It's often argued that when a struggling pub is reinvented as a successful dining venue, on balance it's a positive thing because at least the pub has been saved from closure. Certainly a closed pub is serving no-ones needs, but where I disagree with this thinking is when a pub has become so singularly focused on the dining experience that it is to all intents a restaurant with bar and not a pub at all. In these cases, a pub has not in fact been saved, but rather a restaurant has been created at the expense of the pub stock. Of course how common this situation has become is largely down to your interpretation of what a pub is. I know there are many people who believe that so long as the bar has a handpump or two on it, ideally dispensing something from a small or local brewery, it's still fulfilling its role as a pub. I believe there's much more to a pub than the beer. What sets a good pub apart from a restaurant is that it should include at least some space conducive to wider social interaction, perhaps even with people outside of your own social clique. Restaurants, and many of the more upmarket dining pubs simply don't encourage this kind of social mingling. They are not pubs in my view.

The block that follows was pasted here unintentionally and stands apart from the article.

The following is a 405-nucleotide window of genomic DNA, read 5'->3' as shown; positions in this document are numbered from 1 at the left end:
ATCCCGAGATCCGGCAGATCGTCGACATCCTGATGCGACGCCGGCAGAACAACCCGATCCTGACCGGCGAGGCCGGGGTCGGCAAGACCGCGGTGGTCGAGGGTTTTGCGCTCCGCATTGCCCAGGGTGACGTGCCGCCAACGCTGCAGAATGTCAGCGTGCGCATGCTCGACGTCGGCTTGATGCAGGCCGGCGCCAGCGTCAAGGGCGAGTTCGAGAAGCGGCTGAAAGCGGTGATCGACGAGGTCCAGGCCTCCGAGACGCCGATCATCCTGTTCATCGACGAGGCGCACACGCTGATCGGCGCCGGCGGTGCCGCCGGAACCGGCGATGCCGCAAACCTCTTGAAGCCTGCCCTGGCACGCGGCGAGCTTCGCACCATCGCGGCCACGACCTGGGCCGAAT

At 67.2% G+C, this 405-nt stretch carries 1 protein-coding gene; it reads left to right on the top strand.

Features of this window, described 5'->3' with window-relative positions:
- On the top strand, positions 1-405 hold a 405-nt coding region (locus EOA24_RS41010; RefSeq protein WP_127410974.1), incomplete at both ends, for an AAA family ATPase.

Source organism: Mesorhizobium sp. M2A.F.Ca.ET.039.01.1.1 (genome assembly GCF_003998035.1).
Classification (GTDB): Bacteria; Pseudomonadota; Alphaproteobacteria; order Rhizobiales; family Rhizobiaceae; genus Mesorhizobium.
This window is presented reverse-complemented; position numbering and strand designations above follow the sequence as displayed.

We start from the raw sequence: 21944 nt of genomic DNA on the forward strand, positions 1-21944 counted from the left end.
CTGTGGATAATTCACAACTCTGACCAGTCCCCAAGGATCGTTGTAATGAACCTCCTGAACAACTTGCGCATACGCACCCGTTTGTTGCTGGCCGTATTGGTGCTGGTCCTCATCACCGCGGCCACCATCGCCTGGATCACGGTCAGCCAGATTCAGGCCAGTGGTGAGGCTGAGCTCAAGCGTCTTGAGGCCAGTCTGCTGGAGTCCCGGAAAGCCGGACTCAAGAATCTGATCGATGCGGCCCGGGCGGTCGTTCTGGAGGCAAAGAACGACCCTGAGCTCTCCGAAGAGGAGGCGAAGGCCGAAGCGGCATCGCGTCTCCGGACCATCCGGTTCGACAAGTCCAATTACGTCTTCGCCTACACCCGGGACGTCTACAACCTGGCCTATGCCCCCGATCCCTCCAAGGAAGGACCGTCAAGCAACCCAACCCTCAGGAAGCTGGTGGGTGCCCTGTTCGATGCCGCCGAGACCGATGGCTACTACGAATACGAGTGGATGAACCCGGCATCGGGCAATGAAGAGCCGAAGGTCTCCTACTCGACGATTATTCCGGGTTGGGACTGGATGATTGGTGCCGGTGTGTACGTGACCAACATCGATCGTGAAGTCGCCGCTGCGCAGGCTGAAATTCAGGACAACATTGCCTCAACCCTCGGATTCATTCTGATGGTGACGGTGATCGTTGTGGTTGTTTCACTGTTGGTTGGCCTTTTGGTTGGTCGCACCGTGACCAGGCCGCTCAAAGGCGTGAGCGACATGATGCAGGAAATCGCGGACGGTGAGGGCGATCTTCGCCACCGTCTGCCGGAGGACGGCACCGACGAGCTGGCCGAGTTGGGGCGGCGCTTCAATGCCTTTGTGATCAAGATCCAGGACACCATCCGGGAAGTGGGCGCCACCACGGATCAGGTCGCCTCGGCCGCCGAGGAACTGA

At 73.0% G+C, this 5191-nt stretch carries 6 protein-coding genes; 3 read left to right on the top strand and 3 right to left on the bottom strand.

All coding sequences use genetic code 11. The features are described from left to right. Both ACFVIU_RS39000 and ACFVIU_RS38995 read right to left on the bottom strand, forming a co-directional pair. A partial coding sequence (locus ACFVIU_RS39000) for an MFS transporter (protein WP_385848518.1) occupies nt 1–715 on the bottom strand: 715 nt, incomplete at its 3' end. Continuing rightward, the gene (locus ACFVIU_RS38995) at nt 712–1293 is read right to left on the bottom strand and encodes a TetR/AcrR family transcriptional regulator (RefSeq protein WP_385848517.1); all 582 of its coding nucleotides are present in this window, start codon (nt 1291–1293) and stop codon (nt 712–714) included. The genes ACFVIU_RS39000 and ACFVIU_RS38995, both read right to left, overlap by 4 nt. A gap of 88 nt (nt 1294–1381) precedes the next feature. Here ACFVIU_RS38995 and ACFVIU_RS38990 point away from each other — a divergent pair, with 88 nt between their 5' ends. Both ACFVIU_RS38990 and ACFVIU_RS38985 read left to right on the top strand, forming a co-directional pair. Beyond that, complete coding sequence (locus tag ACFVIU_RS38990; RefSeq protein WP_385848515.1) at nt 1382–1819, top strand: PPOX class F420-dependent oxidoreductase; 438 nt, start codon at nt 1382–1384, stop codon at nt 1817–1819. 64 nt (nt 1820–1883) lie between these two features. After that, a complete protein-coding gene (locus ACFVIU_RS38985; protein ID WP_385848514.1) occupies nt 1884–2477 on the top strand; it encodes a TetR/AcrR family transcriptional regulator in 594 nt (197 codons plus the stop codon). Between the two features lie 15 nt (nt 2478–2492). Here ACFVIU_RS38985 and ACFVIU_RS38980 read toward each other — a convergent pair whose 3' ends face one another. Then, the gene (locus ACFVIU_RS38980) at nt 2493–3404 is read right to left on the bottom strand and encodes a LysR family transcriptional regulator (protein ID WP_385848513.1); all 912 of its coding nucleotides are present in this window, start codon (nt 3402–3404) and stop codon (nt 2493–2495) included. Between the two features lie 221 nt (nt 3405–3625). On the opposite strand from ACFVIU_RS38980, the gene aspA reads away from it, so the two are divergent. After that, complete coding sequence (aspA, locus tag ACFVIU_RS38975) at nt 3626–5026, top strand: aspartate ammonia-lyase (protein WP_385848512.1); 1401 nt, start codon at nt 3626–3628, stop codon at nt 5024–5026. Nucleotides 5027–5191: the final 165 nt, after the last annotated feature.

The league staples of Darts, Cribbage, and Dominoes are played, with other games in the pipeline including a recently acquired Bagatelle, and plans for a Devil Amongst The Tailors. It's not surprising that games play such an important role at the Blue Bell, the landlord previously played Pushpenny in the nearby Stamford league, and still keeps his own board polished and ready at the pub.